Vipul respected that opinion, and took up engineering, but kept seeing to his dulhan, theatre, on the side through some NGOs. "Except I got fleeced for my time and effort, and wasn’t paid my dues. Hopping mad, I decided to go on my own trip, produce, direct, write and act in my own plays," he recounts of what came to be the genesis of Soloplay.
To glee or not to glee
Around the same time, Vipul ran some quick numbers on his happiness quotient. "I figured that I would spend 10 months of my year absolutely ecstatic, but ruin two full months before every exam in tension. I didn't want to waste even that much time brooding," he says.
So, he told his folks that he couldn’t do it anymore. In his opinion, the people who say that their parents didn’t allow them to pursue their dreams are the biggest liars. What he feels happens is that they don't make a strong enough case for what they want and why they deserve it. "They are your parents, bhai, they wouldn’t abandon you like that!”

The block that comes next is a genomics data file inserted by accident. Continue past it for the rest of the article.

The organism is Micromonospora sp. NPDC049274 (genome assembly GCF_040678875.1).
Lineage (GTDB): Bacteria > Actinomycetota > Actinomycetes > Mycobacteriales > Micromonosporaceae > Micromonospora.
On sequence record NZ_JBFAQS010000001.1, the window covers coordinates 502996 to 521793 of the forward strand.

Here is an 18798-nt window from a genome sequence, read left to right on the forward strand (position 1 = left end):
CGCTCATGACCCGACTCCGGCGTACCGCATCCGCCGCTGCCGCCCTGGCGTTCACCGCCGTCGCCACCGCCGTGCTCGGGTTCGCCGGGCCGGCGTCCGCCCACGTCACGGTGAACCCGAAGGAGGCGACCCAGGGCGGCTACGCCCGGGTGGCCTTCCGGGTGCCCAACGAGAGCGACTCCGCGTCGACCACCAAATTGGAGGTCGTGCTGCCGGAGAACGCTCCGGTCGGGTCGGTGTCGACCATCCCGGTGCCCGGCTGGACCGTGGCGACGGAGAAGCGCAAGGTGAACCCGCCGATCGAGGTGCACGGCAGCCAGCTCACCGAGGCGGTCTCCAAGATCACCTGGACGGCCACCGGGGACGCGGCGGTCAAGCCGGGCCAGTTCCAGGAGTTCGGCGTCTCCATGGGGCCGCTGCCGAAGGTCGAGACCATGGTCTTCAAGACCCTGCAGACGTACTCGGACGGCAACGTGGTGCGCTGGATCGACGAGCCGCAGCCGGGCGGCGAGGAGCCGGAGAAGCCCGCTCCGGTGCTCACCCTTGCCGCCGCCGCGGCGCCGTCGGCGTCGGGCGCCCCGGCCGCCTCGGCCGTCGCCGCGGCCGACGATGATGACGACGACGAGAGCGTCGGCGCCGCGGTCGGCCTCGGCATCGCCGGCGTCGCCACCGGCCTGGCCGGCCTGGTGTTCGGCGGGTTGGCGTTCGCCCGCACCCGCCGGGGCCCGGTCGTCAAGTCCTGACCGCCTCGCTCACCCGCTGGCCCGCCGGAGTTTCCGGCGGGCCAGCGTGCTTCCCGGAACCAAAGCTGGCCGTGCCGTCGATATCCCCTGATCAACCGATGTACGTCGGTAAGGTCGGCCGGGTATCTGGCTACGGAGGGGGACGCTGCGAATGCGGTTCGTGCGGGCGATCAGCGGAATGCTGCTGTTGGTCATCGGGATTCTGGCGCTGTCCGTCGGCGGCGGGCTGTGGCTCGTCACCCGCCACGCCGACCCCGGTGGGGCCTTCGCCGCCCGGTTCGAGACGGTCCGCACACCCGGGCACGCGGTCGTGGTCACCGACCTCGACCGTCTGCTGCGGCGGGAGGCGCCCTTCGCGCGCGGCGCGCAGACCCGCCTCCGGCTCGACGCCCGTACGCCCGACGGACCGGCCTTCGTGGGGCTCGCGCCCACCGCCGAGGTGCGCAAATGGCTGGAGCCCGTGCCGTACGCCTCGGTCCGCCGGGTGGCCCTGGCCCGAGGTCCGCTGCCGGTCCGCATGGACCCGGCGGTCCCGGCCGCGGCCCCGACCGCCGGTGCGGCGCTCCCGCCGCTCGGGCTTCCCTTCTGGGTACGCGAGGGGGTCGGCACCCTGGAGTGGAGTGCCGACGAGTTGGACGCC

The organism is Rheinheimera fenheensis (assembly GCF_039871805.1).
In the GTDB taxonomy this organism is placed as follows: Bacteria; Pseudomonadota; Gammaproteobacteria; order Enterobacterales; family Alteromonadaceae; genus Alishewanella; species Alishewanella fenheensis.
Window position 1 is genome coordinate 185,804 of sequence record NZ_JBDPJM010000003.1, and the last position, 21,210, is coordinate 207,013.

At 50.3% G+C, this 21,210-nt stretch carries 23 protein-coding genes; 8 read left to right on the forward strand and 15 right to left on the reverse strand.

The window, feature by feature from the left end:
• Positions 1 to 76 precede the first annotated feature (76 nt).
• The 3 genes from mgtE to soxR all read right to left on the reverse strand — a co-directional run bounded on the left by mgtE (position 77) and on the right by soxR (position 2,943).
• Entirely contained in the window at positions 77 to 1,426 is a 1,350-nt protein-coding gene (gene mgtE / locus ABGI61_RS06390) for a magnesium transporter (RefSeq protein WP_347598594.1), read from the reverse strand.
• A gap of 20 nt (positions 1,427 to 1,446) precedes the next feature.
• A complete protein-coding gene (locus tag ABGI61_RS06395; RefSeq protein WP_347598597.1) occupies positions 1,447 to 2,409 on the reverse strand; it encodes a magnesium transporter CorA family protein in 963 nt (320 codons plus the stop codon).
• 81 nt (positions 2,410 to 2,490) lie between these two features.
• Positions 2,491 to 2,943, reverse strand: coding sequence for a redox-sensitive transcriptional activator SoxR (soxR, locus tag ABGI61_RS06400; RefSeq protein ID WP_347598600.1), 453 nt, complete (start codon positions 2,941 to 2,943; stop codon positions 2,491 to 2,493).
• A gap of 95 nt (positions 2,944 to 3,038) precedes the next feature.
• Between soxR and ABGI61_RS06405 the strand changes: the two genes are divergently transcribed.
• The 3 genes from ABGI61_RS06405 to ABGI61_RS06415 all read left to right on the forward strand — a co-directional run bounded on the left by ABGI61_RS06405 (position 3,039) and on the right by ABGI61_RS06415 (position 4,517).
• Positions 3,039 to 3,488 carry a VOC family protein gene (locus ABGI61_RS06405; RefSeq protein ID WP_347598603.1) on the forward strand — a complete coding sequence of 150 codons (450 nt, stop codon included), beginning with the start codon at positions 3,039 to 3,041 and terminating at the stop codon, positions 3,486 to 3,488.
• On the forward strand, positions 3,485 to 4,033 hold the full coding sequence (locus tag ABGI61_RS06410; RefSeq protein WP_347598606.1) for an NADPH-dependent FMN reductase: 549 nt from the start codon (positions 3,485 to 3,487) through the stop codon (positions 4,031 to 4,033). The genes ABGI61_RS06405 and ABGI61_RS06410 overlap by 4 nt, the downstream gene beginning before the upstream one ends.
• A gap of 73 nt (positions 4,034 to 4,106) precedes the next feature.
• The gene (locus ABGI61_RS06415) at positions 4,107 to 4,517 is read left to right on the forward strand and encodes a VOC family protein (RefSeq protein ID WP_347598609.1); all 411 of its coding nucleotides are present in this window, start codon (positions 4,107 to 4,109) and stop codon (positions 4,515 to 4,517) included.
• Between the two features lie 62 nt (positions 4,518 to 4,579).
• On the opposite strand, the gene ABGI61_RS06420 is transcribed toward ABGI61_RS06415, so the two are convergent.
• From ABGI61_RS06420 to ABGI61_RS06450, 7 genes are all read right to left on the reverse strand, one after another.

His didn’t, either. So, there he was, ready to do theatre full-time. Except, this newfound freedom came with the sinking realisation that he was a mere 12th pass now, and that pretty much meant a permanent stay order on his employment and earning potential. "I knew I was on my own, from then on. But I was ready. I knew I couldn’t go to big cities like Delhi or Mumbai because my parents wouldn’t be foolish enough to throw away Rs 10 lakh more on the feeding and burping habits of their dropout son. I didn’t even ask for the cash, I just decided to set out on my own!"